University of California, Riverside

UCR Business

Alumni Profile: Chris Lam (B.S. 1991)

I chose to double major because I wanted to learn as much as I could. In order to be an effective business person, I needed to understand the economic conditions which affect the business environment.

As the president and CEO of Pucci Foods in Hayward, California, Chris Lam has made many big business decisions. But the biggest decision of his life came at the age of 12.

Faced with the controlled life of the communist government in his native Vietnam, Lam instead boarded a small fishing boat to seek out a better future. Joined by his brother and over 50 other refugees, the 27 x 5 foot vessel evaded authorities and made its way to Thailand. By 1980, the siblings were residing in San Diego with a brother who had previously entered the United States.

Lam worked hard to learn English, driven by the desire to succeed in his new life in the U.S. He knew that the first step towards success was through education. When it was time to pick a college, he chose to attend UC Riverside’s undergraduate business program because of its small class sizes and the sense of community that it offered.

“With my parents and siblings back in Vietnam, I always believed that I was the fortunate one,” he said. “I had to do something with my life. The first step was through education, which is the building block of one’s foundation.”

Just four years later, in 1991, Lam was walking across a dais at commencement, receiving a Bachelor of Science degree in business administration and a Bachelor of Arts in economics.

“I chose to double major because I wanted to learn as much as I could,” he recalled. “In order to be an effective business person, I needed to understand the economic conditions which affect the business environment.”

“The education allowed me to expand my understanding of various ideas, thoughts, and experiences, he added. “The courses taught me the technical and analytical skills which are critical for my job today.”

While working on a master’s in business administration from Cal State San Bernardino, he was working full-time for Eli Lilly. But his goal was to work for a small company where he could be involved in all aspects of the business. His career was jumpstarted when he went to work for another immigrant at H&N Fish in San Francisco. Instead of starting in upper management, Lam instead asked to take a lower level job with the aim of furthering his career.

“When I started, I proposed that I would take a lower salary and work for him for six months. If I did a good job, he could raise my salary accordingly,” he said. “As a young project manager, I ran many reports for the senior managers. This allowed me to learn all aspects of the business and gain knowledge about the company. I worked countless hours to learn about the company’s logistics — processing, receiving, and shipping.”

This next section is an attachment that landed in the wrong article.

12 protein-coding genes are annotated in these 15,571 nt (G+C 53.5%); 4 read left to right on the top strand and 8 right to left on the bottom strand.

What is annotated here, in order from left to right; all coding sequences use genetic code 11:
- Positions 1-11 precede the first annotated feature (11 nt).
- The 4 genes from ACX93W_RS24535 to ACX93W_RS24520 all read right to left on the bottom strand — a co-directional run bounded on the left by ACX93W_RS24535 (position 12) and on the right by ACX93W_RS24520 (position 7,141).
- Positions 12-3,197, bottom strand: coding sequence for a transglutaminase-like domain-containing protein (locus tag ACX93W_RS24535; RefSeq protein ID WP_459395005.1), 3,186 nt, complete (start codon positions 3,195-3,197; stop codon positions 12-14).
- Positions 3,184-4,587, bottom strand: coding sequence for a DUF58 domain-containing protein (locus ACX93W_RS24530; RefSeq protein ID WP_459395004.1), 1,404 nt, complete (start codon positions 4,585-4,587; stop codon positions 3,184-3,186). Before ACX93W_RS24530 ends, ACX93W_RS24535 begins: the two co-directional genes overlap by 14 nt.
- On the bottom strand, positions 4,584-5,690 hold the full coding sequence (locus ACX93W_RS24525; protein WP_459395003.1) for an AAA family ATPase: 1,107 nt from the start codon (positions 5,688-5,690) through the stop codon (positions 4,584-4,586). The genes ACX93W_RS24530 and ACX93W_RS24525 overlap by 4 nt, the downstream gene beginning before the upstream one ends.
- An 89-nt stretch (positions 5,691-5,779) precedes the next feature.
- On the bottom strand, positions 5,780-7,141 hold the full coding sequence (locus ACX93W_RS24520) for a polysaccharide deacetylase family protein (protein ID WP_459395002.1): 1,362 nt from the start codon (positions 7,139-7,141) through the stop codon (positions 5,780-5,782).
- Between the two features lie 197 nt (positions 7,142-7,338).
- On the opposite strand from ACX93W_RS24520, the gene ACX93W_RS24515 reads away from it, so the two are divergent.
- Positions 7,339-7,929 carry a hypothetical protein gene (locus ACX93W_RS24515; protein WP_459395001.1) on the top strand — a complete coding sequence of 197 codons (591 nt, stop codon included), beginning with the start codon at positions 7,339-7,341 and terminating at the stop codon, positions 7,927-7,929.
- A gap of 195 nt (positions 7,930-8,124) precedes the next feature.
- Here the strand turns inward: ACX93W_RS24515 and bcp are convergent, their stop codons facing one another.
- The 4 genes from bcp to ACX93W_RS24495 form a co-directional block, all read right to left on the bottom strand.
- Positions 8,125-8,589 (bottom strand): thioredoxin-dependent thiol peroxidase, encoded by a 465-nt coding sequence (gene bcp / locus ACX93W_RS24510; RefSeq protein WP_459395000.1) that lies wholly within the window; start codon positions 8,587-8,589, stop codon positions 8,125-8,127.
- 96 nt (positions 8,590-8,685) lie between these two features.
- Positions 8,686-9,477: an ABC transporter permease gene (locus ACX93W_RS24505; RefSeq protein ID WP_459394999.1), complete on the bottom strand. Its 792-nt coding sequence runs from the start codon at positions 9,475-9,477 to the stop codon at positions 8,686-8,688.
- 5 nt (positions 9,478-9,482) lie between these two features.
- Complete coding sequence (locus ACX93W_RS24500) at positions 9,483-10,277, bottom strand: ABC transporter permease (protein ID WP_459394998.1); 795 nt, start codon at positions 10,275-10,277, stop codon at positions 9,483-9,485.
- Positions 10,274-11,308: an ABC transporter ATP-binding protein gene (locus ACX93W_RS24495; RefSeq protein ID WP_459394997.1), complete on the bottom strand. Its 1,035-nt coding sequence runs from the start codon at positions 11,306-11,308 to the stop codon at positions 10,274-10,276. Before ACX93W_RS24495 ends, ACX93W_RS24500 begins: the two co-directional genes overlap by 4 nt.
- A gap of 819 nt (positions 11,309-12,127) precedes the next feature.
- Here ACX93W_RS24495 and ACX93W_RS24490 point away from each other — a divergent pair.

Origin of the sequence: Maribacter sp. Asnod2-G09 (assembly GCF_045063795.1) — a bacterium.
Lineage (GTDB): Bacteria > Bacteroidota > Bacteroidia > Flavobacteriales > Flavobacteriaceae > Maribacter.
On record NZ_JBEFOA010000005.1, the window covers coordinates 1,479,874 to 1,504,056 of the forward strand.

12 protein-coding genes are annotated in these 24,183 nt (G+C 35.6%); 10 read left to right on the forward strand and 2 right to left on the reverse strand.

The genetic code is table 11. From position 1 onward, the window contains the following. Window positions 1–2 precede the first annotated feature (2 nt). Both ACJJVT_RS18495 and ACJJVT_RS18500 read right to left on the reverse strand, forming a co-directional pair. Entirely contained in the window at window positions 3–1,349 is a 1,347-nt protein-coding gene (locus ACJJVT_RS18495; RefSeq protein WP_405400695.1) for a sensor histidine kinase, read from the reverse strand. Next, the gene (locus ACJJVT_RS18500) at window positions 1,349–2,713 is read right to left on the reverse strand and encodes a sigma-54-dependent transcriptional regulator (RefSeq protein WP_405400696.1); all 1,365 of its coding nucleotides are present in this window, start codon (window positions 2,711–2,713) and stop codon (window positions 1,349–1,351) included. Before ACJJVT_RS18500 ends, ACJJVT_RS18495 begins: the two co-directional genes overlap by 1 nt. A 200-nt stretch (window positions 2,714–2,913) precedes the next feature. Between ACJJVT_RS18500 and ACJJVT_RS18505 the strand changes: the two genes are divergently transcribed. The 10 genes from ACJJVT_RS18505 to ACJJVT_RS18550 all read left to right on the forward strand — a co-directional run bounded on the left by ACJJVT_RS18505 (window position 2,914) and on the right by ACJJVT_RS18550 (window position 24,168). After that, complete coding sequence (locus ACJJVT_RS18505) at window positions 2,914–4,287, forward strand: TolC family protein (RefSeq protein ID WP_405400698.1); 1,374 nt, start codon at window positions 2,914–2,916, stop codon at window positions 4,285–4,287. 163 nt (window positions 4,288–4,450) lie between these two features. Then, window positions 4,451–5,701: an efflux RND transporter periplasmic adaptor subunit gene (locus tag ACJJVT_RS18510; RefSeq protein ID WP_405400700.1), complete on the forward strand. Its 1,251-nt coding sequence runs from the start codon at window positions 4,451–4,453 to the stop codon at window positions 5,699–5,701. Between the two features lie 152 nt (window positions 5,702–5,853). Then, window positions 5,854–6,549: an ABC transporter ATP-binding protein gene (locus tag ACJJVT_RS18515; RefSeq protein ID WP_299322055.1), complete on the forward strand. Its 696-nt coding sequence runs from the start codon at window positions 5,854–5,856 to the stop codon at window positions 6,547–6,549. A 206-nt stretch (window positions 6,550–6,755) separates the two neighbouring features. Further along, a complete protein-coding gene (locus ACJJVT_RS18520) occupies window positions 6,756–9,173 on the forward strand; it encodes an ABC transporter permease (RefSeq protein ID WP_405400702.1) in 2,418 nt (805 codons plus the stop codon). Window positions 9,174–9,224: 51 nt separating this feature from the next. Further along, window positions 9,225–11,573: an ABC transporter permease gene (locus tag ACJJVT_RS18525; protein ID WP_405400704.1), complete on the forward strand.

Lam said that it was this willingness to learn the ins and outs of the business that helped his career.

“A wise man once said, ‘If you want to be a master, be a slave.’ I have been trying to follow this and preaching it to my employees as well.”

In 2001, Lam purchased Joe Pucci and Sons’ Seafood. In 2004 the company, renamed Pucci Foods, moved into a newly built 53,000 square foot distribution center from where they supply fresh and frozen seafood and other meats to about 1,000 customers in Northern California. They have about 100 employees, and Lam has respect for each of them.

“We are only as strong as our weakest link. In my company, every employee is important to me,” he said. “I strongly believe that people work because they have various obligations. Therefore, every employee needs to be treated with dignity especially those who are at the bottom of the totem pole. I am not a perfect manager, but I am constantly striving to ensure that our managers treat our employees with respect.”

In addition to making his business prosper, Lam continues to give back to his community by serving on several boards, including the California Fisheries and Seafood Institute, the City of Hayward’s Economic Development Committee, and the Advisory Boards of the California State University-East Bay. He has also served on the boards for Eden Hospital Foundation, and the Hayward Chamber of Commerce, and Advisory Boards for California State University-San Francisco.

Lam returned to UCR in June 2010 to deliver the keynote address at the School of Business Administration commencement ceremony. (Watch the video on YouTube.)

“Giving is receiving,” he said. “It is satisfying to contribute my time and share my knowledge. In addition, it is also rewarding to meet with people of different backgrounds who are doing the same thing.”

Lam cautioned today’s business students to not have unrealistic expectations for their first jobs out of college and presented a couple pieces of advice to help them reach those high-paying jobs.

“Take every opportunity to build your foundation,” he said. “Play hard, but work harder. It may seem hard in college, but work life is much harder.”

“Also, be a positive and an optimistic person,” he said. “I have yet to see a successful pessimist.”

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